Smoke from the 2011 Up Top Fire billows around Gird Point Lookout. Credit: USFS

Project Name:
Up Top Fire Reforestation

Bitterroot National Forest, Mont. and Idaho

Key Activities:

  • Planting 180,000 trees across 600 acres
  • Reforesting an ecosystem damaged by wildfire
  • Restoring a unique recreation area

Project Description:
American Forests and the U.S. Forest Service are reforesting 600 acres of Bitterroot National Forest with 180,000 lodgepole pine, Engelmann spruce and Douglas-fir to reforest a popular recreation area affected by a 2011 wildfire.

Why This Project:
In 2011, the Up Top Fire burned across 13,286 acres of Bitterroot National Forest. The Up Top Fire was actually one of a series of wildfires sparked by lightning strikes, but it consumed the most acreage. Affected was the historic Gird Point Lookout and surrounding hiking and biking trails.

Half of the 1.8 million-acre Bitterroot National Forest is pristine wilderness, the largest continuous expanse in the lower 48 states. It’s also home to a variety of wildlife, including mule and whitetail deer, elk, bighorn sheep, mountain goat, black bear, mountain lion and moose. By planting a combination of lodgepole pine, Engelmann spruce and Douglas-fir, the project is helping reestablish the area’s biodiversity and improve food and habitat for wildlife.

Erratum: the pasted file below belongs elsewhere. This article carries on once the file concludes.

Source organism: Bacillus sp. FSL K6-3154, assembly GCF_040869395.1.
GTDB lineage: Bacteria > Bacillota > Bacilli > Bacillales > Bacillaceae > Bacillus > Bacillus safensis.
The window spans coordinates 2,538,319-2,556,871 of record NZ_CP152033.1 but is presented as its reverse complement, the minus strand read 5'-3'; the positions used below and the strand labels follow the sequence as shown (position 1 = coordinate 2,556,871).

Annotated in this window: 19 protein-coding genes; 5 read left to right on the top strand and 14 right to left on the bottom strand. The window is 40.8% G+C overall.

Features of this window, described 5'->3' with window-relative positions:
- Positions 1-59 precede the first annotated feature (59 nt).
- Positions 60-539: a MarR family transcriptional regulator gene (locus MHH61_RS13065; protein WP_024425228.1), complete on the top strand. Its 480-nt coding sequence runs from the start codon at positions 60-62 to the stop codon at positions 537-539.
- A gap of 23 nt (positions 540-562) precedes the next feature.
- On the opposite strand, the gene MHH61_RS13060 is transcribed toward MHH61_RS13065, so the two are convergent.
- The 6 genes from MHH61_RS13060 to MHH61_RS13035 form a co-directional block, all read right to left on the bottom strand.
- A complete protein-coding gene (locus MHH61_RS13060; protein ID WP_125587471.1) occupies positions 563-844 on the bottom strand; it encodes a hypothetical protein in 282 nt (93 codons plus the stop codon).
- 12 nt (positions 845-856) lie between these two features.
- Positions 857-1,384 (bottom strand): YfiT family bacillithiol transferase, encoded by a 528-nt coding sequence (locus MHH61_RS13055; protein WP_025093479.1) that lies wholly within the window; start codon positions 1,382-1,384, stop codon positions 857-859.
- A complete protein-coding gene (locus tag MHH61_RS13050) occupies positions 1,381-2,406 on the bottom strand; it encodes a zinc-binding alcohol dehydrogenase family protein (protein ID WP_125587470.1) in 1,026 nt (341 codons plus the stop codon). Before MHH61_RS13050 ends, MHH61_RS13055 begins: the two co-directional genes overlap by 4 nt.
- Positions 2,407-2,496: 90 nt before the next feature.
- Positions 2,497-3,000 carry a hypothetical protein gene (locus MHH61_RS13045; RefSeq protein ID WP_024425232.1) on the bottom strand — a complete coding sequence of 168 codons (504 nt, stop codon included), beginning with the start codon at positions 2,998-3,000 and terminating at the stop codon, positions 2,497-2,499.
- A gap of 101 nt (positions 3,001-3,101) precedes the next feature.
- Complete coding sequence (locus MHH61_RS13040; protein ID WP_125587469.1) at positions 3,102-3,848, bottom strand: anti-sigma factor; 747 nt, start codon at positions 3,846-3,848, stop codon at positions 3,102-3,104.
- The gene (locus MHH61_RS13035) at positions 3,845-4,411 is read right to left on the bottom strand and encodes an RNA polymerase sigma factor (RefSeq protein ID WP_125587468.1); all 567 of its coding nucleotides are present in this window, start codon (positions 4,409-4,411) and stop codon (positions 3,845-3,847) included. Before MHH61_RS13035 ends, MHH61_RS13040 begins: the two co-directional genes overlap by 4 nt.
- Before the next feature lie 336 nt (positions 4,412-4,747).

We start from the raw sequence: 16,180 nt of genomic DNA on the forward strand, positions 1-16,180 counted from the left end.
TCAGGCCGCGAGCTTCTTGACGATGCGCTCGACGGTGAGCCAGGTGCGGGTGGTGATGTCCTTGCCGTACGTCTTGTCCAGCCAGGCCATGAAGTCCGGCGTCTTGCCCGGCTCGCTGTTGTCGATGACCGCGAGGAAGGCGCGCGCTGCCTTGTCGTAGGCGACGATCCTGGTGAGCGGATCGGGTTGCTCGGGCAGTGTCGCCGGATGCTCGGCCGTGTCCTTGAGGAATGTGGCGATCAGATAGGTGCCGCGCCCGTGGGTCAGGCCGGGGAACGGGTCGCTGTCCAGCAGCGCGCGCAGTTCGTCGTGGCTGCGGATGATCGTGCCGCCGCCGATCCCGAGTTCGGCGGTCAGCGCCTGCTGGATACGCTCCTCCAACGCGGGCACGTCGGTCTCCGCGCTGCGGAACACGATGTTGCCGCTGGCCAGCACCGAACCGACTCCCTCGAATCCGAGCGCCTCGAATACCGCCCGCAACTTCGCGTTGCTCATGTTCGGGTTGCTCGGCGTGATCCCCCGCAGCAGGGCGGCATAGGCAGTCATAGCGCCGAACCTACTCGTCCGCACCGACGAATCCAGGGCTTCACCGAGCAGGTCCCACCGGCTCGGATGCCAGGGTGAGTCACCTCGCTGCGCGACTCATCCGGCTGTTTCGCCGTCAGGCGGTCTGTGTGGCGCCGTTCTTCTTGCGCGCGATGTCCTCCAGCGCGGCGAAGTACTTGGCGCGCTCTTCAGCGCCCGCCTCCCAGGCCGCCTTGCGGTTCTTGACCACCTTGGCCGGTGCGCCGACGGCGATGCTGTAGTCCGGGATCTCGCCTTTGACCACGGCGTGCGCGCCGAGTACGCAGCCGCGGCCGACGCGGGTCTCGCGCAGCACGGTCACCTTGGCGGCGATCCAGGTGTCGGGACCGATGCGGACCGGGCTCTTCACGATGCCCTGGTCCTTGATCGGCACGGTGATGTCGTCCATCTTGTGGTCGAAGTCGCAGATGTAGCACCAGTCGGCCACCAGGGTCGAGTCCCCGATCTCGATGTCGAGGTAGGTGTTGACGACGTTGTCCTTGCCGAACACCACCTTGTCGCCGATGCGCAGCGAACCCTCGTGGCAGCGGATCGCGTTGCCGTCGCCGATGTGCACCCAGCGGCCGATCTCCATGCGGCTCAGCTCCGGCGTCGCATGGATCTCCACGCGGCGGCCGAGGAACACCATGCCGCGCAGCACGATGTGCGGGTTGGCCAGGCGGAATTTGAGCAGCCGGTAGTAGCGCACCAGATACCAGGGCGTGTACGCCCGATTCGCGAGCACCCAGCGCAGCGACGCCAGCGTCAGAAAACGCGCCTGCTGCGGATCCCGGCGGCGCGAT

Why Gird Point Lookout:
Sitting eight feet off the ground at 7,702 feet elevation, the historic Gird Point Lookout offers a panoramic view of the Sapphire, Bitterroot and Anaconda Pintler mountain ranges. The cabin was originally built as an observation point for fires in the Hamilton/Skalkaho area of the forest, and in 2001, the U.S. Forest Service restored the cabin, creating a unique camping and recreation experience for Bitterroot’s visitors.

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